Having a miscarriage can make someone feel so alone. If you or someone that you love has had an early pregnancy loss please share this resource with them. No one should have to go through this alone.

For more information on pregnancy loss or to sign up for the free monthly support group please contact julie@kullcounselingmadison.com or 608.239.4807.

The importance of self care

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Self care. Do you feel like you are hearing those two words everywhere? Have you ever wondered what self care is and how to do it? Self care is defined as any activity that we do deliberately in order to take care of our mental, emotional, and physical health according to  Psychology Today.

Self care is not just exercise or meditation but it certainly does include these things. Self care includes all the different areas in your life: Physical, Spiritual, Social, Cognitive/Mental. 

Physical- How can we physically take care of our bodies? One way is through movement. Exercise is a great form of self care. Examples include: Running, Walking, yoga, pilates, tai chi, stretching, dance, cleaning, hiking, kayaking, swimming, bicycling, getting a massage, and gardening are a few examples. The second physical way that we take care of our body is how we nourish it. What food are you putting into your body? Are you eating a balanced diet? How are you eating? Do you rush through your meals? Do you rely heavily on meal replacements? Are you cooking your meals? Or if you cook often can you take a break to eat at a restaurant? Self care and nutrition can look different depending on your dietary needs.

Spiritual- Are you nourishing your spiritual side? For some that may mean organized religion, for others that may be more spiritual or even philosophical. Examples include: going to church, volunteering within your religious community, taking time to be in nature, connecting to your spiritual side, taking a day of rest, prayer, meditation, or devotions.

Social- Self care for our social side can include social activities and social support. Social activities can include taking a class with others, going to a movie, going out to dinner, playing a sport together, going for a walk or joining a club, volunteering, joining a board, and hanging out with friends to name a few. Social support can include: friends, family, neighbors, religious community, colleagues,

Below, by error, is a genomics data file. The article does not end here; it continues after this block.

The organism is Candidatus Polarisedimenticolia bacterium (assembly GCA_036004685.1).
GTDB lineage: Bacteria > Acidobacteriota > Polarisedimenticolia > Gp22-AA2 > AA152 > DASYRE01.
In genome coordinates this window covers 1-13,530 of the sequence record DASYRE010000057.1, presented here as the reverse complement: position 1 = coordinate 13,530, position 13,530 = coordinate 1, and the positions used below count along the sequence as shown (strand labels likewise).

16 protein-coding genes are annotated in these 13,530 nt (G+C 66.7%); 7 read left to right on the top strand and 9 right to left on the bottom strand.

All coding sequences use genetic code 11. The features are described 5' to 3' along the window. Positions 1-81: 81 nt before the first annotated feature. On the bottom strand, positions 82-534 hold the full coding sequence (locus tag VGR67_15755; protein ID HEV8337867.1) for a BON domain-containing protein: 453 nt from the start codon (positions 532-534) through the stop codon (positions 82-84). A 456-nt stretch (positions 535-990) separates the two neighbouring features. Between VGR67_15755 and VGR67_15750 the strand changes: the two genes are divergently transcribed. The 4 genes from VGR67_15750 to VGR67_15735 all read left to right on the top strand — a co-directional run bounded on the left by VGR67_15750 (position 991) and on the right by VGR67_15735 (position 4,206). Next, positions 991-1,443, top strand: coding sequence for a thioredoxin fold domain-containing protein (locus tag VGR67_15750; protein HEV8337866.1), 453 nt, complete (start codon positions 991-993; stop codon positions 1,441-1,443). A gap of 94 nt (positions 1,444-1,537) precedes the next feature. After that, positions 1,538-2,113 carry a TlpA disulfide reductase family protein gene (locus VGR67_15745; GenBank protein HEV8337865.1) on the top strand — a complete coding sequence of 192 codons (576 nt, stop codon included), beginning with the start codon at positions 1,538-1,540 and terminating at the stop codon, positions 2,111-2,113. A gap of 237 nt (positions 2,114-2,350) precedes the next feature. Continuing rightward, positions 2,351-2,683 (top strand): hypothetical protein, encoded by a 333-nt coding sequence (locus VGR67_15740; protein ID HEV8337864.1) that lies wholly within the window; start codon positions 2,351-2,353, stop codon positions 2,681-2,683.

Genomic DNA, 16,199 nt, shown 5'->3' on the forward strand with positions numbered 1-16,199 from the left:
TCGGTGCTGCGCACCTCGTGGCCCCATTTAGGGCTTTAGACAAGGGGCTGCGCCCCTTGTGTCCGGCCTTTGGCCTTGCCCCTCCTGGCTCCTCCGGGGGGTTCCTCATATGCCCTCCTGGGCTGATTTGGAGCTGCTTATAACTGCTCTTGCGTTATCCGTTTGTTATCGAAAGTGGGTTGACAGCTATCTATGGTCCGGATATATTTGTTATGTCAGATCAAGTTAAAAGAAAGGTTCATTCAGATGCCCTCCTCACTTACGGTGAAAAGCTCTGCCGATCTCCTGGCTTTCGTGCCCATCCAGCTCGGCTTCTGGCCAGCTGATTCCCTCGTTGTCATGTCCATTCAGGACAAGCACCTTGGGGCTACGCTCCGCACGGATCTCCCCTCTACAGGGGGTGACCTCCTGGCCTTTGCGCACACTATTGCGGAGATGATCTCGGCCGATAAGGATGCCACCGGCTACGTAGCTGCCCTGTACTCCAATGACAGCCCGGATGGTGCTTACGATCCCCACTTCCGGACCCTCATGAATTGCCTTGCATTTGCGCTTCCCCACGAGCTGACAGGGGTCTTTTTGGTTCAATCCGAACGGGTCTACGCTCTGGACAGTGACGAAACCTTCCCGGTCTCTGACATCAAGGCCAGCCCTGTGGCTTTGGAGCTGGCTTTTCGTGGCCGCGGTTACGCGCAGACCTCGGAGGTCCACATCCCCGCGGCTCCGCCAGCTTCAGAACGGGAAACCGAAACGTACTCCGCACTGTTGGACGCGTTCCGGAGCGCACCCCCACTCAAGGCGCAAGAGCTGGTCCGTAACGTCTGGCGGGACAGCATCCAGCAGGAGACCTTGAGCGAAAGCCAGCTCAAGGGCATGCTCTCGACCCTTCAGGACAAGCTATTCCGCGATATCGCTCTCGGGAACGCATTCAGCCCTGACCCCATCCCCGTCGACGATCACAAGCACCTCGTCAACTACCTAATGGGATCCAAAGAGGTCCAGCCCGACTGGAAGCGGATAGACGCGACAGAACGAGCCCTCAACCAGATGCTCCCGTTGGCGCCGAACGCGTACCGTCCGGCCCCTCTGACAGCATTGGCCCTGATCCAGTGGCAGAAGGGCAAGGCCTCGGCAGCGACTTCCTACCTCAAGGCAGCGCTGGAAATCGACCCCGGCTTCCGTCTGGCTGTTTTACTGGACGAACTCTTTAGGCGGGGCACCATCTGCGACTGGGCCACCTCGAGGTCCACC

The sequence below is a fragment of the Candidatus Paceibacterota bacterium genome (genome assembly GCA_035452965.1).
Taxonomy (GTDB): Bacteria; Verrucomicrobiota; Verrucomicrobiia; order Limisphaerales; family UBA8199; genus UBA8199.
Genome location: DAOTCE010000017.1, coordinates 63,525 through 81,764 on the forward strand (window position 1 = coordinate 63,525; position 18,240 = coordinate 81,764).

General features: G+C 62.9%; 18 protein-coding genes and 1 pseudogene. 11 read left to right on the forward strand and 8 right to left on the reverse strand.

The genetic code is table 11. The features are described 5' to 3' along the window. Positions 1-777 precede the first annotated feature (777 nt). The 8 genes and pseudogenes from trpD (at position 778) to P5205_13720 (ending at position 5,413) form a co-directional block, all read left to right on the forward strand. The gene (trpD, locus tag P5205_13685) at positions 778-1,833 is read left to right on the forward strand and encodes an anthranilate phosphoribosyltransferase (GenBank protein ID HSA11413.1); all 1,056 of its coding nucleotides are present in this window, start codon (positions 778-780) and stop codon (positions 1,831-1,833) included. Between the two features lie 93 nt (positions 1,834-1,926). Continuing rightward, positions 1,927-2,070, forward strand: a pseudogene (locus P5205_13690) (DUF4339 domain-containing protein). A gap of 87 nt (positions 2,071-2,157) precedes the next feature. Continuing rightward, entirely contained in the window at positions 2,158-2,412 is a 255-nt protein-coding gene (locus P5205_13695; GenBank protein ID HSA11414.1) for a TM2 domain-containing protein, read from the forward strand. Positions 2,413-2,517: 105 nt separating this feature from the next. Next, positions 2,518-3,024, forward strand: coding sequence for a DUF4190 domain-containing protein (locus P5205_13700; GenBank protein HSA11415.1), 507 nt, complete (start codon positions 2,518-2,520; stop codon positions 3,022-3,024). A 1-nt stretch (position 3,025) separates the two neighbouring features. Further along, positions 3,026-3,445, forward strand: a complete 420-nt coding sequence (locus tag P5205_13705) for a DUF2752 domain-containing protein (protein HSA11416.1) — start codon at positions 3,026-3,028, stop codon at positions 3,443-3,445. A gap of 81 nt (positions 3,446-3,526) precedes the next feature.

Cognitive/Mental- Cognitive self care involves stimulating your mind. This can include: reading, learning a new skill, taking a class, learning about something new. This also includes getting enough sleep. Mental self care is nourishing our emotional health. Examples of this include: mindfulness, meditation, journaling, painting, drawing, listening to music, playing an instrument, seeing a psychotherapist, and practicing relaxation exercises.

There are many ways to care for your self and self care will look different for each person. Many of these examples cross over to other categories. It is important to care for yourself in many different aspects of your life. Self care is important to your overall wellbeing. It does not need to take long but even incorporating a few minutes a day or trying one or two examples from above can make a big difference. 

For more ideas on adding self care into your life contact Kull Counseling at 608.239.4807 or julie@kullcounselingmadison.com.

 

Going back to work after a miscarriage